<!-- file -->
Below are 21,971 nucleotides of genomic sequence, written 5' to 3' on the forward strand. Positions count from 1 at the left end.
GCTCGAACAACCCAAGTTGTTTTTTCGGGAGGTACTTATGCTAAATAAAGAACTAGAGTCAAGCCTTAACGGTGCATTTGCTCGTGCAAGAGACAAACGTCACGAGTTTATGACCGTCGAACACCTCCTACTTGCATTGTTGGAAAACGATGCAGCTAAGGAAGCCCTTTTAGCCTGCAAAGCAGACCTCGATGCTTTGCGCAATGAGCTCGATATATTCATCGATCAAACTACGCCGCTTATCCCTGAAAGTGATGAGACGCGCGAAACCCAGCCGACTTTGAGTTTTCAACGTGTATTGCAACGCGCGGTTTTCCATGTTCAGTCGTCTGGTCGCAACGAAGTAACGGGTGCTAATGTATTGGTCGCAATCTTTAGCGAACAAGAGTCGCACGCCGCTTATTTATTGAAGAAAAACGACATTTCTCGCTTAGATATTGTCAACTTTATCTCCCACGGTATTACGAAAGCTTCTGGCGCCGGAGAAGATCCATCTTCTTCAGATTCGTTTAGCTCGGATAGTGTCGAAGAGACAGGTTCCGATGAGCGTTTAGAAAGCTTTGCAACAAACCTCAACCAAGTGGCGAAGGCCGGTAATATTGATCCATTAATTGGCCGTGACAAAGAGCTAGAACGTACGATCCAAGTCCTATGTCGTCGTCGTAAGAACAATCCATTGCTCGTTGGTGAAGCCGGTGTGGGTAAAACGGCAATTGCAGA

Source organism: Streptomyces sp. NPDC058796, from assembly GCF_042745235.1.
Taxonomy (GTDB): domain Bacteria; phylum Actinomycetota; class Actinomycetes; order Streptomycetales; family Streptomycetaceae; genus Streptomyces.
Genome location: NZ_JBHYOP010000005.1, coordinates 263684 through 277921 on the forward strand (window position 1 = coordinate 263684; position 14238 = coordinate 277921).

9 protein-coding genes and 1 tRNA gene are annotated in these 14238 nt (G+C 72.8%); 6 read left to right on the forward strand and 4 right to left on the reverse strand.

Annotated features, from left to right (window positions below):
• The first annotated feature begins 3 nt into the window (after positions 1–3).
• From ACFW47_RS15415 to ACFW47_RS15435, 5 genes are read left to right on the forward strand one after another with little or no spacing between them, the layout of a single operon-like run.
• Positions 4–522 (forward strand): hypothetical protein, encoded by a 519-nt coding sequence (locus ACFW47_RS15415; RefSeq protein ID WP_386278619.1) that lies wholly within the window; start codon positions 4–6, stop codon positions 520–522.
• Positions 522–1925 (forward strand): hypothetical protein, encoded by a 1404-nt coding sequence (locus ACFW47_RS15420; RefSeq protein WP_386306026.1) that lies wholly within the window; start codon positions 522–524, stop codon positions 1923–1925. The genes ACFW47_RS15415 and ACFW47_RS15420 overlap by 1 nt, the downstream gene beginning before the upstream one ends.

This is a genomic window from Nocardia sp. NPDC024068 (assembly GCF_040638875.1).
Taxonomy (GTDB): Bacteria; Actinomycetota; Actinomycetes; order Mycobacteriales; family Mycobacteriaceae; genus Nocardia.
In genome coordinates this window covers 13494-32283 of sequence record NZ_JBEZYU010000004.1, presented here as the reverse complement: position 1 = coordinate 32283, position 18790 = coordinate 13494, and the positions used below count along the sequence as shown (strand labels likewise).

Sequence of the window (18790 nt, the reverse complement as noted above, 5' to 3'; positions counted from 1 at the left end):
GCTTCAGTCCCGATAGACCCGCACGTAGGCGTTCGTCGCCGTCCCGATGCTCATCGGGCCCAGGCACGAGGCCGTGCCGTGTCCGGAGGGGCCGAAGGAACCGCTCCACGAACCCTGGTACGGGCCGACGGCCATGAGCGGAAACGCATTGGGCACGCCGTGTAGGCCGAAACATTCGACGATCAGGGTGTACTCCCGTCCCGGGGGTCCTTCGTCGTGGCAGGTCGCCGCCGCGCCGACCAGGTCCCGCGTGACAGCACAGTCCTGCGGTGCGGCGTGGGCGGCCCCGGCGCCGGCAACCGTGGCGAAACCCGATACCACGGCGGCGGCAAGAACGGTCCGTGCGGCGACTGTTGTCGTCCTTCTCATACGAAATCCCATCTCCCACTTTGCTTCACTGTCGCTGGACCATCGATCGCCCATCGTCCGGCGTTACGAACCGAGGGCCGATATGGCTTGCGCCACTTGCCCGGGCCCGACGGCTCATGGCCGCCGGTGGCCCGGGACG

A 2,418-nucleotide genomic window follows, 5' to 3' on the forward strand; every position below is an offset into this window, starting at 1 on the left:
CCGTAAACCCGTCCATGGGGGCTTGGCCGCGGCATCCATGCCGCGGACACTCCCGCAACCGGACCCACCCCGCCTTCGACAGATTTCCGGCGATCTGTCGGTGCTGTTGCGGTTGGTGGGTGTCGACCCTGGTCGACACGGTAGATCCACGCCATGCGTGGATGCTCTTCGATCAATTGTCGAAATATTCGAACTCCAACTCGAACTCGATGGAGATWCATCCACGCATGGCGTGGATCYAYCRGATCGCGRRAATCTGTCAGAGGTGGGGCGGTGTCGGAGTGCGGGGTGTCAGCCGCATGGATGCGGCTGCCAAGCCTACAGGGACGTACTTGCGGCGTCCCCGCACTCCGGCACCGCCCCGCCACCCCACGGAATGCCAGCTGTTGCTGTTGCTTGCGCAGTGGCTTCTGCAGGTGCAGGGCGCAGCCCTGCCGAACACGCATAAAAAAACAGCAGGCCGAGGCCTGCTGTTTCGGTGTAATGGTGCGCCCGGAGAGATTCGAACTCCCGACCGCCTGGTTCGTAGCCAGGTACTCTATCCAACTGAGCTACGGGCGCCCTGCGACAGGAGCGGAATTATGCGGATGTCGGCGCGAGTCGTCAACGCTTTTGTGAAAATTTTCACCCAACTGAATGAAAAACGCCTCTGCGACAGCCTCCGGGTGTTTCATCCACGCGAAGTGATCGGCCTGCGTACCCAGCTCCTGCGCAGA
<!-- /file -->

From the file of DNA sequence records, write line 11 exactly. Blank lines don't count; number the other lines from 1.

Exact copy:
• Positions 522–1925 (forward strand): hypothetical protein, encoded by a 1404-nt coding sequence (locus ACFW47_RS15420; RefSeq protein WP_386306026.1) that lies wholly within the window; start codon positions 522–524, stop codon positions 1923–1925. The genes ACFW47_RS15415 and ACFW47_RS15420 overlap by 1 nt, the downstream gene beginning before the upstream one ends.